In recent years Hollywood has been desperately mining already popular material in the hopes of producing ready-made hits, so we've had a great bonanza of classic Scifi, fantasy and comic book films blasting onto the silver screen with the likes of The Lord of The Rings, The Chronicles of Narnia, Starwars things, Ninja Turtles remakes, Transformers, Superman, Spiderman and Batman reboots, X-men films by the bushel, Hunger Games, Tron, Harry Potter, Twilight and more. TV has had its share with the reboot series of Doctor Who, Battlestar Galactica, comicbook fare like The Arrow, fantasy like Sleepy Hollow, Game of Thrones, The Pillars of Heaven, classics like Sherlock Holmes etc.
Apart from being already massively popular material, these properties are also all adaptions. Creations always have to be adapted in various ways to accommodate the changes needed to make them fit into another type of media or in the case of a reboot: another kind of audience in the SAME media. Adaptation is a fraught process, there are a lot of competing pressures: you have to remain somewhat faithful to the source material, you have to throw a bone to the fans who're responsible for the property's popularity to begin with, you have to try and open up and expand the audience so you're NOT just limited to those original fans, if the source material is dated then you have to work out how to make it more contemporary, and you have to let the writers and directors put their own creative stamp on things.
Some of the biggest failures in adaptions have been when they tried too hard to be contemporary or appeal to a broader audience and ended up weakening the connection to the original source material, the Star Wars prequels suffered somewhat from that as well as the newer Conan movie, Spiderman, and Superman also probably fit into that category. Some terrible failures as well as some of the biggest successes have been when the director and writer were allowed to put their own stamp on things: Lynch's Dune was a failure because his style was a terrible fit for the material, Burton's Batman was a massive hit because his unique style was a great fit!
As fans, we generally tend to prefer adaptions to pay as much homage as possible to the source material and tend to be quite disappointed when they don't. People trawl the net for the latest production news, scouring movie trailers for hints and clues, eviscerating proposed costume designs and casting choices (wonder Woman comes to mind). It can be very hard to put away the virtual fedora, shave off the virtual neckbeard and try and accept an adaptation on its own merits instead of always judging it in relation to its predecessor: look at them as unique creative properties and not just other versions of something else.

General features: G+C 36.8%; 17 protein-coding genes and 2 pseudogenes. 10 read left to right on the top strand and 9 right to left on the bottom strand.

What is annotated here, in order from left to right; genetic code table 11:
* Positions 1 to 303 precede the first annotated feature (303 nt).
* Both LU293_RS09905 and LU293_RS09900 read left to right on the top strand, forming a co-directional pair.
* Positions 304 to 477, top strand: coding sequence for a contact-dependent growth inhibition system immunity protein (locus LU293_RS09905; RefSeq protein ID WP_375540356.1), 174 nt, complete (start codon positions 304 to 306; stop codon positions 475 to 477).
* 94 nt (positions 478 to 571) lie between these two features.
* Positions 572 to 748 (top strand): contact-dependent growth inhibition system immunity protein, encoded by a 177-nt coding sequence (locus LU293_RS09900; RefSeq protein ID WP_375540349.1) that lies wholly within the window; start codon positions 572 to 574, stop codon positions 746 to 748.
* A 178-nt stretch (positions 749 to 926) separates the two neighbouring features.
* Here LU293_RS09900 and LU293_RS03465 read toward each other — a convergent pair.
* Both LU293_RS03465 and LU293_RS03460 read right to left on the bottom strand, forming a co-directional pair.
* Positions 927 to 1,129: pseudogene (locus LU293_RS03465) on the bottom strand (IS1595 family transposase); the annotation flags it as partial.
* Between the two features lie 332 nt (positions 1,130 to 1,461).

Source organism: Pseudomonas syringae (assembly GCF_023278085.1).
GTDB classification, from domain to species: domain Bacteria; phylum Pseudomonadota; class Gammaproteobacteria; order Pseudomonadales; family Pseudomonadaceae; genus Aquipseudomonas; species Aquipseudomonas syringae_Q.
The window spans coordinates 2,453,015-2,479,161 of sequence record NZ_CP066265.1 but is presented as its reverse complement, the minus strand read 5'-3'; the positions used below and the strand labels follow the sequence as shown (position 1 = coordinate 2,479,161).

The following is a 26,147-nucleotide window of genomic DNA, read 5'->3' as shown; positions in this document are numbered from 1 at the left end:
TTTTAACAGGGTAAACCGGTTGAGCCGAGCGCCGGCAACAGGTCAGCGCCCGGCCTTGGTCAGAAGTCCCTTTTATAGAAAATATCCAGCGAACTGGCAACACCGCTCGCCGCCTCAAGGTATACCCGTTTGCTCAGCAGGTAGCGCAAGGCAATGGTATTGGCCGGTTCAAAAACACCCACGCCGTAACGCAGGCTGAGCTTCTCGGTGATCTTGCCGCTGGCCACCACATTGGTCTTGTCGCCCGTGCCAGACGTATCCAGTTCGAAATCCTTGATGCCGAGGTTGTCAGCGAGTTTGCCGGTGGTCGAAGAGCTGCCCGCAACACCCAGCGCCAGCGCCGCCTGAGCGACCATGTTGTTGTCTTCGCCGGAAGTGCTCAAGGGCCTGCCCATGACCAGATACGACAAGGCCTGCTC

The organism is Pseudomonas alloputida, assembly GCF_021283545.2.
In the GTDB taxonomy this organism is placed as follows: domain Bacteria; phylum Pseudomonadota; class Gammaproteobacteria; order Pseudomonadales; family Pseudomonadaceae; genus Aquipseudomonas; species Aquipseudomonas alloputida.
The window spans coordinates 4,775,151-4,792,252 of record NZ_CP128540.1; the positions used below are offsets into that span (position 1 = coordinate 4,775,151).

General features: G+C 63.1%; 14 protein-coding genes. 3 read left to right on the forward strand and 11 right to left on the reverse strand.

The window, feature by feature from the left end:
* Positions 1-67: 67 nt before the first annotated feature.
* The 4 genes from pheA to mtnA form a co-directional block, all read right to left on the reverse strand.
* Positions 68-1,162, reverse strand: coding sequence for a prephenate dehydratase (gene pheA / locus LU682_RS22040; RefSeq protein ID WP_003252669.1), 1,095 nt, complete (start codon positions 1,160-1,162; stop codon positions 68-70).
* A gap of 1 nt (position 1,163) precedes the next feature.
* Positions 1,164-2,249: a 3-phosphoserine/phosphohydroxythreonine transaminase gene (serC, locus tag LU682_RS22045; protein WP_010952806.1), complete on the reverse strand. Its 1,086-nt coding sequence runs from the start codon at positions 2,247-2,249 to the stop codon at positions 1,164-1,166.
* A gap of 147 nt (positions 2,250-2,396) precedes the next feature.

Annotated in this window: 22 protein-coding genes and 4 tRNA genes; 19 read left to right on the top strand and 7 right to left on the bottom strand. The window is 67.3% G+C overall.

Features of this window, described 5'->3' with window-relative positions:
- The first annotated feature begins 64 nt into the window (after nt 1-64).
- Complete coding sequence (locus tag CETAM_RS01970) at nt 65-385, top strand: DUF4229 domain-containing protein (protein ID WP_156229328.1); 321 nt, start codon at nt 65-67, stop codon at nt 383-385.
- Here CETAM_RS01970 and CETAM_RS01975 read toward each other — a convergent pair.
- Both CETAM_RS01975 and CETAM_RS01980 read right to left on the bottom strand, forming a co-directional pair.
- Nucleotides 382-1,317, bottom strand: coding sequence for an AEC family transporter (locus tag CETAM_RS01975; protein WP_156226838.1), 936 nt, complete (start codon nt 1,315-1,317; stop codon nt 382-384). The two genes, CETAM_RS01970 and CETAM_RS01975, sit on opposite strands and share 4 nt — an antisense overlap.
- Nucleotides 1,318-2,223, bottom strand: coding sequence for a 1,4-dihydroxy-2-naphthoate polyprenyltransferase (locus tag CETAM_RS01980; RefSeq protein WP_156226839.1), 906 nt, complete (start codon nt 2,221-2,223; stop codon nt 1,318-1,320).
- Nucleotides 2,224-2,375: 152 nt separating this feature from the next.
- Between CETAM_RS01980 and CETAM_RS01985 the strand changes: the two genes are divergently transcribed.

If the adaptions are appealing enough we can learn to love them AS WELL as what they were adapted from but not in the same way; more like the way you might love a different book by the same author.
Tankgirl is one of my favourite examples of that: The movie has very little to do with the comic, but it has its own wacky charm that made it a slow burn cult hit. Conan the Barbarian is another good example; the film is a great dark epic spaghetti-western style Nietzschian fantasy, with Schwarzenegger's Conan depicted as a simple innocent who is forged like sword steel by the evils and pressures of his world and driven by the fires of revenge; while Howard's original stories were typically short-form, episodic sword and sorcery fantasy. His Conan was a crafty, intelligent, avaricious, lustful, greedy, selfish thief, driven entirely by animal self interest and self preservation at all costs. And yet both versions are equally fantastic.
Finally, The Hitchhiker's Guide To The Galaxy series is a great example of the adaptation process: All mostly driven by the same man, Douglas Adams, it was first a radio play, then a book, then a radio play again, then a TV series, then more books, then more radio plays, and finally a movie. Since they're all written by the same man (mostly), they all have the status of pretty much representing the same story… and yet most of the adaptions are very different from one another. So how do you reconcile that? With all the changes over all the different versions which one IS the real story? With The Hitchhiker's Guide To The Galaxy you really do have to just accept each version as a separate work, roughly inspired by the others. It's also a very good example (along with Star Wars), of why the original creator is definitely not always the best person to adapt their work to the needs of different media or audiences, Adams like Lucas was not a great film writer.
What are some of your favourite adaptions and why? What are some of the worst?
ozoneocean at 12:00AM, Nov. 21, 2014
Movie and comic adaptions conan the barbairian hitchhikers guide to the galaxy batman spiderman x-men tankgirl starwars
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